I went to the Koko Club in Camden to see Amanda Palmer and the Grand Theft Orchestra. Amanda Fucking Palmer in all her incarnations, might seem an odd departure for someone who counts Glee albums on their most listened to lists but my taste is nothing if not eclectic.  I was introduce to Dresden Dolls at a young and impressionable age (about 16) and I have never looked back. Well, briefly, during Evelyn Evelyn because that left me pretty cold, but apart from that, never. I brought Who Killed Amanda Palmer and I even funded the Grand Theft Orchestra kickstarter earlier this year which made over a million dollars and made this beautiful tour possible.

This, however, was my first ever Amanda Palmer show and I’m not sure how she’s going to top this. Delightfully, and with a characteristic sense of solidarity, she introduced everyone of her friends and fellow musicians who opened for her. Though we didn’t see everyone those we did see such as her bass guitarist were great.

None of them however could hold a candle to the amazing Amanda. While we were waiting for her there was at least one moment of panic when we realised she was on stage and we were still in the bar but she was just introducing the next opener. At the time she made a comment about ruining the climax by coming on stage so often but when she and her three man Orchestra came the atmosphere changed and it was like nothing I’ve felt before.

Amanda’s shows are not like other people’s shows. Whether she was singing Smile or Girl Anachronism I was in love. When she began reading the traumatic bedroom memories from the shiny silver box and the audience went quiet I felt like I had been punched in the stomach by the rawness of the words and the emotions that were radiating from the people surrounding me. I’ve never experienced such a roller coaster of emotions at a gig before. From the first notes of the introduction all the way through I was enthralled by her, by her voice, by the music, by the guests, everything.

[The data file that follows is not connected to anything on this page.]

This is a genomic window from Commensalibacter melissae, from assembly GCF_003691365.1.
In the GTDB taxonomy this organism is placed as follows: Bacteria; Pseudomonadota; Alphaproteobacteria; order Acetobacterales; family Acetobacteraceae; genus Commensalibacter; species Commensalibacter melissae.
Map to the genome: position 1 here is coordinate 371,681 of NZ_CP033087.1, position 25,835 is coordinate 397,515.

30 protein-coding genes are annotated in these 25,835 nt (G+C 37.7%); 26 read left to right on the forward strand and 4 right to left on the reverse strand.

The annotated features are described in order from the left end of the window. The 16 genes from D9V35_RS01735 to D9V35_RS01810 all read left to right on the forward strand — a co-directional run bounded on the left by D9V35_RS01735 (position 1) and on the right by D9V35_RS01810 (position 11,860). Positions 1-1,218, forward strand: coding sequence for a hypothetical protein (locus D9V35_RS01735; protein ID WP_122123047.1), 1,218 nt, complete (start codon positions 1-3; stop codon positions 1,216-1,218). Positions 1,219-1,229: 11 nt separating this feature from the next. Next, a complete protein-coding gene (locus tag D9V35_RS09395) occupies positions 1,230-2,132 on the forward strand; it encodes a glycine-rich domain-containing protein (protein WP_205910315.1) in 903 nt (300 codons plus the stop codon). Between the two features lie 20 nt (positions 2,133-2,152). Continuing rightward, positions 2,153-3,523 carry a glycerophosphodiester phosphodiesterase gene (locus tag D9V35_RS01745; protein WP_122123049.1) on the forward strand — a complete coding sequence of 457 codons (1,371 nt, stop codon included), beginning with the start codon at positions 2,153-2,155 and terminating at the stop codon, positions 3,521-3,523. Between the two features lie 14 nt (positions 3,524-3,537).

I was so enthralled that I came over all faint and had to drink a pint of water but that’s another story.

Speaking of guests, as I feel I ought, I was completely charmed by the saxophone player Jen Ewbank and her sparkly gold cat suited contribution to Careless Whisper. I very much enjoyed Scroobius Pip who I was only vaguely aware of before. My guest highlight however is an unbreakable tie between Neil Gaiman and the musical saw quartet performing “Psycho” by Leo Payne and Richard O’Brien, the genius behind Rocky Horror, performing “Time Warp” in drag. I loved both so much I cannot choose between them.

The show was the best kind of cabaret with a touch of theatre including the manic instrument swapping for Missed Me, crowd surfing during Bottom Feeder (I touched Amanda Palmer!) and an encore of Want It Back that had Amanda and the Orchestra in one of Koko’s boxes while we in the audience stood in for the drums.

My phone camera was not up to the task of photographs last night so I have had to rely on only slightly less blurry pictures of a 2010 gig from Flickr to accompany this piece. After all – pictures or it didn’t happen.

I have only one problem with the show, the night, everything. Today, all day, I have felt boring and ordinary having removed myself from the glorious, gorgeous freaks of last night for my currently unemployed and unfabulous day-to-day. I wonder if they feel the same.